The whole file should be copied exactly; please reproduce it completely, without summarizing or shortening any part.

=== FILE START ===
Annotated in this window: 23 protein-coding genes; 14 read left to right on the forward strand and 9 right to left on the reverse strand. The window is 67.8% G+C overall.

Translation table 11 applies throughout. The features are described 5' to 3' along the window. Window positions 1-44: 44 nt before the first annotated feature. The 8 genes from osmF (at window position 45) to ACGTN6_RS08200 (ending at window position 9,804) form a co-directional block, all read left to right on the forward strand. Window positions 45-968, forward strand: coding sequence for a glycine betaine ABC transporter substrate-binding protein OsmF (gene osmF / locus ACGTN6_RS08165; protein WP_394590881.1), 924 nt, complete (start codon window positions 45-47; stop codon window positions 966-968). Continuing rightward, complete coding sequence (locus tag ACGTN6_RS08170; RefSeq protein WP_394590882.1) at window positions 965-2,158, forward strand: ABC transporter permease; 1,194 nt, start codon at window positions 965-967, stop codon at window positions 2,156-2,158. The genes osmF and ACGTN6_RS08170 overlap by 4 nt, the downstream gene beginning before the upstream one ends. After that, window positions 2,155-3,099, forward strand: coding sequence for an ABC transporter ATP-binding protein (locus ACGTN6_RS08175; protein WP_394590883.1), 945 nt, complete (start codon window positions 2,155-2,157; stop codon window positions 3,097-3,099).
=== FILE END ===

Annotated in this window: 23 protein-coding genes; 14 read left to right on the forward strand and 9 right to left on the reverse strand. The window is 67.8% G+C overall.

Translation table 11 applies throughout. The features are described 5' to 3' along the window. Window positions 1-44: 44 nt before the first annotated feature. The 8 genes from osmF (at window position 45) to ACGTN6_RS08200 (ending at window position 9,804) form a co-directional block, all read left to right on the forward strand. Window positions 45-968, forward strand: coding sequence for a glycine betaine ABC transporter substrate-binding protein OsmF (gene osmF / locus ACGTN6_RS08165; protein WP_394590881.1), 924 nt, complete (start codon window positions 45-47; stop codon window positions 966-968). Continuing rightward, complete coding sequence (locus tag ACGTN6_RS08170; RefSeq protein WP_394590882.1) at window positions 965-2,158, forward strand: ABC transporter permease; 1,194 nt, start codon at window positions 965-967, stop codon at window positions 2,156-2,158. The genes osmF and ACGTN6_RS08170 overlap by 4 nt, the downstream gene beginning before the upstream one ends. After that, window positions 2,155-3,099, forward strand: coding sequence for an ABC transporter ATP-binding protein (locus ACGTN6_RS08175; protein WP_394590883.1), 945 nt, complete (start codon window positions 2,155-2,157; stop codon window positions 3,097-3,099).